A LEADING columnist in a Tory-supporting newspaper has called for Boris Johnson to agree to a second independence referendum, arguing Scotland can't be forced to stay in the Union.

Dan Hodges said the Prime Minister was acting like a "colonial potentate" and argued the strategy he was pursuing – simply saying no to a new plebiscite – was failing and boosting support for independence.

Referring to Johnson's visit to Scotland on Thursday and his declaration that "I think endless talk about a referendum ... is completely irrelevant now to the concerns of most people", Hodges pointed out such a stance was not working.

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The columnist also went on to argue that a new referendum would happen and the longer the UK Government put off a new vote, the more certain the Yes side's victory.

"This morning one thing's clear. If they carry on as they are, those who have cast themselves as the defenders of the United Kingdom may as well tear the blue from the Union Flag now, and send it to Nicola Sturgeon to wear as a scarf during her triumphal independence parade," he wrote in the Mail on Sunday.

The National:

Boris Johnson visiting the Lighthouse laboratory at the Queen Elizabeth Hospital in Glasgow last Thursday.            Photo Wattie Cheung

"Like it or not, the referendum is going to happen. And the longer it's delayed, and the longer politicians in Westminster are seen to be trying to delay it, the more certain it is it will be lost. 

"Another glaring failure is the inability to recognise the debate surrounding Scottish independence – just like the Brexit debate – is not actually the preserve of an entitled political elite.

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"Those who oppose a referendum are currently acting as if they are discussing Scotland's future within the rarefied confines of the Carlton Club."

Hodges also went on to argue that there was a sense in London that people in Scotland were ignorant of what "clever constitutional tricks" the Union side were using to "spike the SNP's guns" and stop the independence.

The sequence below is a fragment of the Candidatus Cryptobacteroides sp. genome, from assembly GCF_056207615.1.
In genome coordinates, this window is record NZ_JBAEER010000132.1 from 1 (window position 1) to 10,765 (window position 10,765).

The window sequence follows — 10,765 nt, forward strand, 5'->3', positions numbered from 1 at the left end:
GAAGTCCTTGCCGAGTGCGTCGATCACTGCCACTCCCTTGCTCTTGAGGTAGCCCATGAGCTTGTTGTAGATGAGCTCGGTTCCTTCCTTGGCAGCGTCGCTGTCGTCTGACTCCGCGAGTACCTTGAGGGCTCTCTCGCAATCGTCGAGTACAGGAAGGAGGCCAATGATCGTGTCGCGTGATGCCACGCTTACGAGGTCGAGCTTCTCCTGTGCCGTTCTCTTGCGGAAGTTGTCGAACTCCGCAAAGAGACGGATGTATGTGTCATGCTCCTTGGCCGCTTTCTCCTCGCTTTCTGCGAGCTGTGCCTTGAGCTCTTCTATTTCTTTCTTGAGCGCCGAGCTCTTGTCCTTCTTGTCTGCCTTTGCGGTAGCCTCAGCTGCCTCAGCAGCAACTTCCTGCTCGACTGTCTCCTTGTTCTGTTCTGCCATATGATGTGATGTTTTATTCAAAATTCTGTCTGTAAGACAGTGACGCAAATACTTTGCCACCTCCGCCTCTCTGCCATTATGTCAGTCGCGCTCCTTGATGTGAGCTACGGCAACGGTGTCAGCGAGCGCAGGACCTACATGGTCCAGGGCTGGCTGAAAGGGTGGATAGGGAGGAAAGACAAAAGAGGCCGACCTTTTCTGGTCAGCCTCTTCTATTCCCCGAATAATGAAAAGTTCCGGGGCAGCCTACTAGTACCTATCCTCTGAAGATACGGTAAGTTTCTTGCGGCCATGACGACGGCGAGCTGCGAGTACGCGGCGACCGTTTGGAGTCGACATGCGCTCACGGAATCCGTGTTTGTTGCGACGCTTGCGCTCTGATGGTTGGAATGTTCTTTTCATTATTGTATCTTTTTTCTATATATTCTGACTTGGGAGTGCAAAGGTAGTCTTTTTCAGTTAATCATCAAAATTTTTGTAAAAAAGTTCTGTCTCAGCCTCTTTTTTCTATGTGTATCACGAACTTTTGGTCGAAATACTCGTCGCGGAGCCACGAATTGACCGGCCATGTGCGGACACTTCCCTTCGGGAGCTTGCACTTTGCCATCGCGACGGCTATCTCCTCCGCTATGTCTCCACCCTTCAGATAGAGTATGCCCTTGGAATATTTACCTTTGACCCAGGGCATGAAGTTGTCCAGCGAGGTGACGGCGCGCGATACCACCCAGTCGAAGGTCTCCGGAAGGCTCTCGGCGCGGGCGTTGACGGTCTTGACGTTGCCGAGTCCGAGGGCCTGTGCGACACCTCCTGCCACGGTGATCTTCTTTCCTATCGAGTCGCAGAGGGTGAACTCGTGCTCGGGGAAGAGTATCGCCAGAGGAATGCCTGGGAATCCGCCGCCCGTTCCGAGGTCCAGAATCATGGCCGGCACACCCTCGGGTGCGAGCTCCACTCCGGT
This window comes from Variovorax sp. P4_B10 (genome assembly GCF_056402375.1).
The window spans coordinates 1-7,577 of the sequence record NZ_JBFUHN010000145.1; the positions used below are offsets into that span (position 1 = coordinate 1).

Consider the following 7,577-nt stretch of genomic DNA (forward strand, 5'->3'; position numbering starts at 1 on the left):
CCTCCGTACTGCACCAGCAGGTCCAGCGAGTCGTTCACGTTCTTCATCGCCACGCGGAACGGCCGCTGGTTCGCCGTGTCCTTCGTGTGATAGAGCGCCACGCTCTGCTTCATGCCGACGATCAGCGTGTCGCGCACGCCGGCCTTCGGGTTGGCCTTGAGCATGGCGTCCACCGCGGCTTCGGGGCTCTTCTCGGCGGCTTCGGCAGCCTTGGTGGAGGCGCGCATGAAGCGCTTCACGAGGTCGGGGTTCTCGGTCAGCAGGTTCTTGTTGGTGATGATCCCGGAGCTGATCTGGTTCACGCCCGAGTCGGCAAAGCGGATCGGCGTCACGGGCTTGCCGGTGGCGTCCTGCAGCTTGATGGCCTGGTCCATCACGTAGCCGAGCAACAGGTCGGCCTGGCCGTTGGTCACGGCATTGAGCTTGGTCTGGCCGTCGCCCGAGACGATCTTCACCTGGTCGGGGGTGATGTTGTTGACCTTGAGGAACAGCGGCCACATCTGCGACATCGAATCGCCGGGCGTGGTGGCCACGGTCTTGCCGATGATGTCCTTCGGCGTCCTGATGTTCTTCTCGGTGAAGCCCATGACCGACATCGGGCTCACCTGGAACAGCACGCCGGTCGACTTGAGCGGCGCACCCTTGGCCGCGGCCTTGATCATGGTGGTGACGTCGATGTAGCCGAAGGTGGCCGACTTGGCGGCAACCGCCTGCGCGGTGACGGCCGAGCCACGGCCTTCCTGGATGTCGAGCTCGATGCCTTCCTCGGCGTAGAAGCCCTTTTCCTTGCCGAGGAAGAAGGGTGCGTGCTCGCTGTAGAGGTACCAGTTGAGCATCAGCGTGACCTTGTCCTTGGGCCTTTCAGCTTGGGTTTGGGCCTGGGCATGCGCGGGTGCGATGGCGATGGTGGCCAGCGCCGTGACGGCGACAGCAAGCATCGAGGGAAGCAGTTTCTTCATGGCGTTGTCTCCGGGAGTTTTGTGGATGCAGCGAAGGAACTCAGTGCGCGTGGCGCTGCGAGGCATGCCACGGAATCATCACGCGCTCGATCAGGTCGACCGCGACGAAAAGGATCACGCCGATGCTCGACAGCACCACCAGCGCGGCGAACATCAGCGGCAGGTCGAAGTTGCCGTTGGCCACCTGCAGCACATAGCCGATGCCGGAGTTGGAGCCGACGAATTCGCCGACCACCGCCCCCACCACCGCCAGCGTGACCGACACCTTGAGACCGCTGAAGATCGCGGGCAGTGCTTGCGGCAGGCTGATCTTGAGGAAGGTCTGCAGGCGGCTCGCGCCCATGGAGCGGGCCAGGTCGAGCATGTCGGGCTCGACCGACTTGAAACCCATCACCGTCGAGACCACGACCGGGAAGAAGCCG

"Every article, every speech, every statement is predicated in the same way – what clever constitutional trick can we, the opponents of independence, come up with to spike the SNP's guns," he said.

"And they seem oblivious to the fact everyone in Scotland is witness to these machinations. More powers for Holyrood. A Constitutional Convention. Pre-negotiation of the terms of withdrawal.

The National:

Boris Johnson on the BBC Andrew Marr Show earlier this month

"Each one is a fiendishly clever ruse. And each one contains the same fatal flaw. The people of Scotland know perfectly well it's a ruse. They can see it represents an attempt to guide Scottish voters by the nose to an outcome pre-determined by the panjandrums of Whitehall."

He added: "But the fact is the constitutional settlement the people of Scotland voted for in 2014 no longer exists. And they too have the right to decide if they want to take back control of their borders and their laws.

"Because if we deny them that right, then what precisely is it the defenders of the Union are actually defending? The act of Union is voluntary. That's what makes it work. It isn't enforced with guns, or even laws. It's maintained by the people's will."

Hodges, who said he did not want to see the Union collapse, said the "Prime Minister seems intent on fulfilling every caricature Nicola Sturgeon seeks to paint of him" adding: "He is indeed acting like colonial potentate. 'I genuinely don't think the people of this country want to spend more time on constitutional wrangling – they had a referendum only six years ago which is not by my understanding, a generation,' he decreed last week."

He added: "This is how the Union needs to be defended. With humility and good grace. There should be no attempt to bind Scottish hands. If the people of Scotland wish to remain in the Union we will all be the stronger for it.

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"But if they don't, then good luck to them. Both nations will find a way to co-exist and prosper. The time has come for Boris to again follow his Brexit instincts. Trust the people. Let them have their say. Give Scotland her referendum."

Johnson has repeatedly refused to agree a new referendum, arguing earlier this month a second vote on independence should not happen until 2055.

Some 20 successive polls have recorded majority support for independence with a couple putting support at a record 58%.

Pollsters have cited Johnson's toxicity among Scots, including his pursuit of a hard Brexit they opposed, as among the reasons for the opinion shift.

They have also given a poor approval rating to his handling of the pandemic, believing the First Minister has performed better during the crisis.